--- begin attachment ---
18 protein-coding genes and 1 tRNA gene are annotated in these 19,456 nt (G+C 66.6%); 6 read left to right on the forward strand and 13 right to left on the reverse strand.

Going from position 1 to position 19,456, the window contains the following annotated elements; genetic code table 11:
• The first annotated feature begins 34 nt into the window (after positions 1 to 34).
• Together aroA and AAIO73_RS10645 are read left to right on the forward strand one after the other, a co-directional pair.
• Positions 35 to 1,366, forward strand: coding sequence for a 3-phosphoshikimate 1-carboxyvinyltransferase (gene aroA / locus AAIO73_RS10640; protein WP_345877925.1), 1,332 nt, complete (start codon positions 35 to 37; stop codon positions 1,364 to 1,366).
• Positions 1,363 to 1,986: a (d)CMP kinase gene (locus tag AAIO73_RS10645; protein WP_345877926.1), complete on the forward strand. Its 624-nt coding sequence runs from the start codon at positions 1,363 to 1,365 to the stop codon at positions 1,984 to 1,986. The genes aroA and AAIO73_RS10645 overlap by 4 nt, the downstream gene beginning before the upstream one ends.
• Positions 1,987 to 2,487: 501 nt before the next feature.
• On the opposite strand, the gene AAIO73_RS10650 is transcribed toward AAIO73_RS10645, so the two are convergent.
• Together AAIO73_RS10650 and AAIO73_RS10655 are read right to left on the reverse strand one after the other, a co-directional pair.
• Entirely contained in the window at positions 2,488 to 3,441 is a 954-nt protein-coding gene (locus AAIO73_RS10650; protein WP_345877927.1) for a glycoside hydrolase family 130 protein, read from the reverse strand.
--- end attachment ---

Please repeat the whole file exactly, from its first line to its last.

18 protein-coding genes and 1 tRNA gene are annotated in these 19,456 nt (G+C 66.6%); 6 read left to right on the forward strand and 13 right to left on the reverse strand.

Going from position 1 to position 19,456, the window contains the following annotated elements; genetic code table 11:
• The first annotated feature begins 34 nt into the window (after positions 1 to 34).
• Together aroA and AAIO73_RS10645 are read left to right on the forward strand one after the other, a co-directional pair.
• Positions 35 to 1,366, forward strand: coding sequence for a 3-phosphoshikimate 1-carboxyvinyltransferase (gene aroA / locus AAIO73_RS10640; protein WP_345877925.1), 1,332 nt, complete (start codon positions 35 to 37; stop codon positions 1,364 to 1,366).
• Positions 1,363 to 1,986: a (d)CMP kinase gene (locus tag AAIO73_RS10645; protein WP_345877926.1), complete on the forward strand. Its 624-nt coding sequence runs from the start codon at positions 1,363 to 1,365 to the stop codon at positions 1,984 to 1,986. The genes aroA and AAIO73_RS10645 overlap by 4 nt, the downstream gene beginning before the upstream one ends.
• Positions 1,987 to 2,487: 501 nt before the next feature.
• On the opposite strand, the gene AAIO73_RS10650 is transcribed toward AAIO73_RS10645, so the two are convergent.
• Together AAIO73_RS10650 and AAIO73_RS10655 are read right to left on the reverse strand one after the other, a co-directional pair.
• Entirely contained in the window at positions 2,488 to 3,441 is a 954-nt protein-coding gene (locus AAIO73_RS10650; protein WP_345877927.1) for a glycoside hydrolase family 130 protein, read from the reverse strand.